9. a 2010 crime: FoxNews.com, “NYC ‘Vampire’ Bites Cabbie in Vicious Robbery Attempt,” Fox News, March 20, 2010, accessed Dec. 4, 2015, http://www.foxnews.com/us/2010/03/20/police-seeking-vampire-nyc-cab-robber/. archive.is link: https://archive.is/TLpTM. My thanks to Christine Church for finding the story. I knew the photo looked familiar!
  10. “Oh yes I have madam”: Dare Bias, Facebook message to Erin Chapman, Dec. 3, 2015, 11:07 p.m. EST.
  11. In one notorious case: Josh Halliday, “Facebook Apologises for Deleting Free Speech Group’s Post on Syrian Torture,” The Guardian, July 7, 2012, accessed Dec. 4, 2015, http://www.theguardian.com/technology/2012/jul/06/facebook-apologises-free-speech-syria. archive.is link: https://archive.is/WJvcZ.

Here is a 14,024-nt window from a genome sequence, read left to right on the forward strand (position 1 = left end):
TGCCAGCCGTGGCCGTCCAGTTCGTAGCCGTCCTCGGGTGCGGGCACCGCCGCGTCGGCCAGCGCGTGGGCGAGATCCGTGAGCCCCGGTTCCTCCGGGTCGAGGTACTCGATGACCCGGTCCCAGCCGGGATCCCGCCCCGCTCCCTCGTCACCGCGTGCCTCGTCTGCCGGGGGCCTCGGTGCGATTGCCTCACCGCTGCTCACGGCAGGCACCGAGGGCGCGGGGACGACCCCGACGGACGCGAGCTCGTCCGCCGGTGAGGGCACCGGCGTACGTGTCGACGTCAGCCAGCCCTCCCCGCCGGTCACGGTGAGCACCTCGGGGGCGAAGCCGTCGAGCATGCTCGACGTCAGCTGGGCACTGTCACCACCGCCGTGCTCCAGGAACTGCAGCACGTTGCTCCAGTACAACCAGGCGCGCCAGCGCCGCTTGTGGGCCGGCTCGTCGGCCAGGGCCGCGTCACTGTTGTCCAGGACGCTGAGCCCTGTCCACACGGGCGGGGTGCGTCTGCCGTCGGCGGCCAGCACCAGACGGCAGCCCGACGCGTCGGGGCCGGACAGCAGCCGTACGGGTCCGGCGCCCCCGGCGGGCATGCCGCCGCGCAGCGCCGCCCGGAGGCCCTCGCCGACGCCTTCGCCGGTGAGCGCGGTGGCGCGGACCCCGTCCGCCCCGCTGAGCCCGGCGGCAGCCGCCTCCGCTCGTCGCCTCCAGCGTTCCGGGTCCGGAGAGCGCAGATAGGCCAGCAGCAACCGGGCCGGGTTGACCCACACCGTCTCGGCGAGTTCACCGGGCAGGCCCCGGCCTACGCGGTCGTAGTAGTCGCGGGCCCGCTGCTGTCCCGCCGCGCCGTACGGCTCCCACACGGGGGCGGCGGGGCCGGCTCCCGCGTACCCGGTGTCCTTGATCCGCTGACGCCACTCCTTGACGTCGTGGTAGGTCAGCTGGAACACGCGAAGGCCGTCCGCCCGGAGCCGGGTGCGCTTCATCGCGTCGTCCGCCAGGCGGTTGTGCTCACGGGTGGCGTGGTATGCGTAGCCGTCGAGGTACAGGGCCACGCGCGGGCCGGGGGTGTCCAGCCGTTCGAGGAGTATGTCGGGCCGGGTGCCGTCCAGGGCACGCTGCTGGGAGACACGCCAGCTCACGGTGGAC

12. “Facebook did not explain”: Ibid.
  13. “A spokesman for Facebook said”: Ibid.

Further Reading:


  • Dec. 5, 2015: Erin and I received the following message from Facebook: “After reviewing your appeal, your Page Ask A Vampirologist has been published. This means it can now be viewed publicly.”
  • Dec. 6, 2015: Encouraged by Vampire Community Facebook member, Nyx Flower Louloudi, I created a Change.org petition called “Encourage Facebook to Review Their ‘Report Abuse’ Process.” Visit https://www.change.org/p/facebook-encourage-facebook-to-review-their-report-abuse-process and sign today!

1 comment

  1. Hey Anthony, I have got this problem today 🙁 , How much time does it take to get the appeal processed. I have a 1.2 m fan page. All our hard work day and night. Can you please help how much time it takes for Facebook to republish the page.